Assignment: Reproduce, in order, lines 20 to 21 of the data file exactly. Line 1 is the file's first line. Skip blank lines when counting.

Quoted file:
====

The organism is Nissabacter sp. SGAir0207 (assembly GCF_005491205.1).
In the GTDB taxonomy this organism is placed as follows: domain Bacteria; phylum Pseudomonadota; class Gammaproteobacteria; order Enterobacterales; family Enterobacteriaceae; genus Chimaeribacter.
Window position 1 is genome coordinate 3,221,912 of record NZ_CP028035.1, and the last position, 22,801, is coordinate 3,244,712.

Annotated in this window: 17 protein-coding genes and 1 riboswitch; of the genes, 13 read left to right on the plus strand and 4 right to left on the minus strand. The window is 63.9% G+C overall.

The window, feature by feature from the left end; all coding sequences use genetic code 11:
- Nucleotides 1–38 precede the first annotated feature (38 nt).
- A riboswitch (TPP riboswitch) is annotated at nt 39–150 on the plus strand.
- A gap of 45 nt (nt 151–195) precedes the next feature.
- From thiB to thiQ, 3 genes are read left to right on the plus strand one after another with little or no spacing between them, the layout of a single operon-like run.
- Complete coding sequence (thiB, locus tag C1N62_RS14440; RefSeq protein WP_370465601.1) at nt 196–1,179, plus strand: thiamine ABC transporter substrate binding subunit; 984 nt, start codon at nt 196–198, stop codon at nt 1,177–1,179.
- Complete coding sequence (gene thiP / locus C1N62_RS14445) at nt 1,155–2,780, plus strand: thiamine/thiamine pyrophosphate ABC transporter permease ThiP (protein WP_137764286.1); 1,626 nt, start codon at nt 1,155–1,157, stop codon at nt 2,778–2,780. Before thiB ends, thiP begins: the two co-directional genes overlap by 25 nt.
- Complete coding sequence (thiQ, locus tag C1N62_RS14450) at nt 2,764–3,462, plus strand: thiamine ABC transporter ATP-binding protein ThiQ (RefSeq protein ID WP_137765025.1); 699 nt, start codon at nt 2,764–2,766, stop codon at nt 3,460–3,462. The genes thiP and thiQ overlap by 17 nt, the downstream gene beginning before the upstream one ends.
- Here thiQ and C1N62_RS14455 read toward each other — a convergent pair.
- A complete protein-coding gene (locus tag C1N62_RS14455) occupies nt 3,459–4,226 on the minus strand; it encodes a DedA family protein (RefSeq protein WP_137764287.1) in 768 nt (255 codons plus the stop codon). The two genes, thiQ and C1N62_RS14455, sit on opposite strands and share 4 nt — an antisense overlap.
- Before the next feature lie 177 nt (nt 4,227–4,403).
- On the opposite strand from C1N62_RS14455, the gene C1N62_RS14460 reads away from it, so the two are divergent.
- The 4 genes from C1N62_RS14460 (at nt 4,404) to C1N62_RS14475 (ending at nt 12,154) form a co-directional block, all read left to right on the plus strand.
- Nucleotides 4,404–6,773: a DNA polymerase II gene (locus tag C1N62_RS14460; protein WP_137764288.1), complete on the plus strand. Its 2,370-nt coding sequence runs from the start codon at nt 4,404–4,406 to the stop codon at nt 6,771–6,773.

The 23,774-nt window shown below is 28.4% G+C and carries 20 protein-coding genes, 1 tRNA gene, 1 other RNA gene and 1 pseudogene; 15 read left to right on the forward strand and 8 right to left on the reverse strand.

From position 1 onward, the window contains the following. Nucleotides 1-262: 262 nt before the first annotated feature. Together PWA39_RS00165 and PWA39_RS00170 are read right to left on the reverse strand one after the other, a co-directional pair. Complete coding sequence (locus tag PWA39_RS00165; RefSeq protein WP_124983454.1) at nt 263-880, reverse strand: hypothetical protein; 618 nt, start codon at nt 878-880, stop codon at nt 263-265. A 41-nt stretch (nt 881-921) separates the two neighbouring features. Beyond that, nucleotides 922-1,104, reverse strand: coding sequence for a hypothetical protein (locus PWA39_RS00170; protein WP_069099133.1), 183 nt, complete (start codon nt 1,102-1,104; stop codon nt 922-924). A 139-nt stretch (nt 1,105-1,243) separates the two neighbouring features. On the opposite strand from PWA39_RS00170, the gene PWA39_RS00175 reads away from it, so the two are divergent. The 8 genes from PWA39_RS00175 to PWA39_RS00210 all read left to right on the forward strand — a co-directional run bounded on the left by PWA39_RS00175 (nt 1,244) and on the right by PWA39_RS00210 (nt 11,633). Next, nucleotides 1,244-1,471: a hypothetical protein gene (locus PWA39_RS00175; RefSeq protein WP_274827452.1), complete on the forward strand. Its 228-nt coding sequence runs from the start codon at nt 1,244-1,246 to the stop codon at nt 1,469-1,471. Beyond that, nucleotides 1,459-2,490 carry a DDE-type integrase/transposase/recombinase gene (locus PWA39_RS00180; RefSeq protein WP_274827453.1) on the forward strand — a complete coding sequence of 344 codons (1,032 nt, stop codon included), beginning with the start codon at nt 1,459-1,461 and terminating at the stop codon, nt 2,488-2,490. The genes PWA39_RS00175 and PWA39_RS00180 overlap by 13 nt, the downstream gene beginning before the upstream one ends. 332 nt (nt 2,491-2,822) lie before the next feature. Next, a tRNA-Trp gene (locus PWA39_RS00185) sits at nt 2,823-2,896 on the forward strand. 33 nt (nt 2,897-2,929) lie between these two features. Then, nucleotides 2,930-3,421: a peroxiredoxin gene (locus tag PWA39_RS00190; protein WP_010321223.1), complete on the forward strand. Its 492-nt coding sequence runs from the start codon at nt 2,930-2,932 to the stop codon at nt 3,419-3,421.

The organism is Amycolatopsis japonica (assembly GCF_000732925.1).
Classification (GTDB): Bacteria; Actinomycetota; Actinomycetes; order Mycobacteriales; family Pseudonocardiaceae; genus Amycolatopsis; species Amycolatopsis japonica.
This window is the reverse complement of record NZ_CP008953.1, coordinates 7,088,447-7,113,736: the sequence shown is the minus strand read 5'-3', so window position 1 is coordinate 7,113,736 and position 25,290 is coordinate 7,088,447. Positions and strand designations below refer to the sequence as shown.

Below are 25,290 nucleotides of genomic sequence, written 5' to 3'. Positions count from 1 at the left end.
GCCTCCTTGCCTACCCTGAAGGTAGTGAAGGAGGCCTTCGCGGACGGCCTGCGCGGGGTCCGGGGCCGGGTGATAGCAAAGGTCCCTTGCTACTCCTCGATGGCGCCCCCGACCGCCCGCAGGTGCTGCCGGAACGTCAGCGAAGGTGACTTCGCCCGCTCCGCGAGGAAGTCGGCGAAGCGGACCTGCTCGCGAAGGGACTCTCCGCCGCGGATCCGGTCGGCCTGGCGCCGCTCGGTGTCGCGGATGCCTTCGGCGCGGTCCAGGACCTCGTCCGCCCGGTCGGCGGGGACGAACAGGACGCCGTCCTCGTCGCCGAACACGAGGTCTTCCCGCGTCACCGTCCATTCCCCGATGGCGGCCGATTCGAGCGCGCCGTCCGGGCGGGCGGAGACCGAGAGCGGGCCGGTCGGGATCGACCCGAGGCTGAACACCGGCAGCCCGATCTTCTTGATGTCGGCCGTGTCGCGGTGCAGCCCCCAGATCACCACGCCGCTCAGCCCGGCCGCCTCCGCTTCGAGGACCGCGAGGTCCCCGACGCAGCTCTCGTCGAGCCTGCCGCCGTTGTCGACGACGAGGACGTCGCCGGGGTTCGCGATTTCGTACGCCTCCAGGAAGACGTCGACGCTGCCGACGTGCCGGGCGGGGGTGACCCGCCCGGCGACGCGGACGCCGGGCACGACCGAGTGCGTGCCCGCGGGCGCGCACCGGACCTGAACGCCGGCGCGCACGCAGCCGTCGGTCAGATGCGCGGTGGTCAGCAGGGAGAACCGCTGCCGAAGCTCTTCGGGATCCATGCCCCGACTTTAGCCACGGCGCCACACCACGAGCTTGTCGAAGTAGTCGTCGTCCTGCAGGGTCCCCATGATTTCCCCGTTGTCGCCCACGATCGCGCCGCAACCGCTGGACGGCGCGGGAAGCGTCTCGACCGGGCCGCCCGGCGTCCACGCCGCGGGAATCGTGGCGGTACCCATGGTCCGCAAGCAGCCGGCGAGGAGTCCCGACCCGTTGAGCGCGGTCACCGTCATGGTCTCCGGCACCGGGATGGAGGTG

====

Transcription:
From position 1 onward, the window contains the following. Nucleotides 1-262: 262 nt before the first annotated feature. Together PWA39_RS00165 and PWA39_RS00170 are read right to left on the reverse strand one after the other, a co-directional pair. Complete coding sequence (locus tag PWA39_RS00165; RefSeq protein WP_124983454.1) at nt 263-880, reverse strand: hypothetical protein; 618 nt, start codon at nt 878-880, stop codon at nt 263-265. A 41-nt stretch (nt 881-921) separates the two neighbouring features. Beyond that, nucleotides 922-1,104, reverse strand: coding sequence for a hypothetical protein (locus PWA39_RS00170; protein WP_069099133.1), 183 nt, complete (start codon nt 1,102-1,104; stop codon nt 922-924). A 139-nt stretch (nt 1,105-1,243) separates the two neighbouring features. On the opposite strand from PWA39_RS00170, the gene PWA39_RS00175 reads away from it, so the two are divergent. The 8 genes from PWA39_RS00175 to PWA39_RS00210 all read left to right on the forward strand — a co-directional run bounded on the left by PWA39_RS00175 (nt 1,244) and on the right by PWA39_RS00210 (nt 11,633). Next, nucleotides 1,244-1,471: a hypothetical protein gene (locus PWA39_RS00175; RefSeq protein WP_274827452.1), complete on the forward strand. Its 228-nt coding sequence runs from the start codon at nt 1,244-1,246 to the stop codon at nt 1,469-1,471. Beyond that, nucleotides 1,459-2,490 carry a DDE-type integrase/transposase/recombinase gene (locus PWA39_RS00180; RefSeq protein WP_274827453.1) on the forward strand — a complete coding sequence of 344 codons (1,032 nt, stop codon included), beginning with the start codon at nt 1,459-1,461 and terminating at the stop codon, nt 2,488-2,490. The genes PWA39_RS00175 and PWA39_RS00180 overlap by 13 nt, the downstream gene beginning before the upstream one ends. 332 nt (nt 2,491-2,822) lie before the next feature. Next, a tRNA-Trp gene (locus PWA39_RS00185) sits at nt 2,823-2,896 on the forward strand. 33 nt (nt 2,897-2,929) lie between these two features. Then, nucleotides 2,930-3,421: a peroxiredoxin gene (locus tag PWA39_RS00190; protein WP_010321223.1), complete on the forward strand. Its 492-nt coding sequence runs from the start codon at nt 2,930-2,932 to the stop codon at nt 3,419-3,421.

The organism is Amycolatopsis japonica (assembly GCF_000732925.1).